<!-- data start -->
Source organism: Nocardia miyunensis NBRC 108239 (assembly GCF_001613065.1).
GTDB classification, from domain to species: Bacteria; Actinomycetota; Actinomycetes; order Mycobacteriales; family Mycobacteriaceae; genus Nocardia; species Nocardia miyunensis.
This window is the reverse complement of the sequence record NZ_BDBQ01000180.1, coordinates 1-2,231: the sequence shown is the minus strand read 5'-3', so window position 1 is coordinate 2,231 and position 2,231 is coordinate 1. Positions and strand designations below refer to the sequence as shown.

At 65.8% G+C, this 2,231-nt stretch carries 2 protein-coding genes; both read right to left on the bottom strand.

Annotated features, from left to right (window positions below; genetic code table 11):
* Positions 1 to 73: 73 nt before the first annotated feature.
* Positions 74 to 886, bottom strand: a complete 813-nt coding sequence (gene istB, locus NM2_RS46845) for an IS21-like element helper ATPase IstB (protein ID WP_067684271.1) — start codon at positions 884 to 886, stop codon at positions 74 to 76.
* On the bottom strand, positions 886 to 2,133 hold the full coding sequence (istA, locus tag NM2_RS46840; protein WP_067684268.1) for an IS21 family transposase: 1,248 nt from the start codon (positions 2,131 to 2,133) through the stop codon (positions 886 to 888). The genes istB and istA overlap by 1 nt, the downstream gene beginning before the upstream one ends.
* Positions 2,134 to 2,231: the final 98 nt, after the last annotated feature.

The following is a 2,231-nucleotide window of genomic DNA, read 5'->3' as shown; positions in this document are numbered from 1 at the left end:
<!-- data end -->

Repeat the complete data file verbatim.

Source organism: Nocardia miyunensis NBRC 108239 (assembly GCF_001613065.1).
GTDB classification, from domain to species: Bacteria; Actinomycetota; Actinomycetes; order Mycobacteriales; family Mycobacteriaceae; genus Nocardia; species Nocardia miyunensis.
This window is the reverse complement of the sequence record NZ_BDBQ01000180.1, coordinates 1-2,231: the sequence shown is the minus strand read 5'-3', so window position 1 is coordinate 2,231 and position 2,231 is coordinate 1. Positions and strand designations below refer to the sequence as shown.

At 65.8% G+C, this 2,231-nt stretch carries 2 protein-coding genes; both read right to left on the bottom strand.

Annotated features, from left to right (window positions below; genetic code table 11):
* Positions 1 to 73: 73 nt before the first annotated feature.
* Positions 74 to 886, bottom strand: a complete 813-nt coding sequence (gene istB, locus NM2_RS46845) for an IS21-like element helper ATPase IstB (protein ID WP_067684271.1) — start codon at positions 884 to 886, stop codon at positions 74 to 76.
* On the bottom strand, positions 886 to 2,133 hold the full coding sequence (istA, locus tag NM2_RS46840; protein WP_067684268.1) for an IS21 family transposase: 1,248 nt from the start codon (positions 2,131 to 2,133) through the stop codon (positions 886 to 888). The genes istB and istA overlap by 1 nt, the downstream gene beginning before the upstream one ends.
* Positions 2,134 to 2,231: the final 98 nt, after the last annotated feature.

The following is a 2,231-nucleotide window of genomic DNA, read 5'->3' as shown; positions in this document are numbered from 1 at the left end: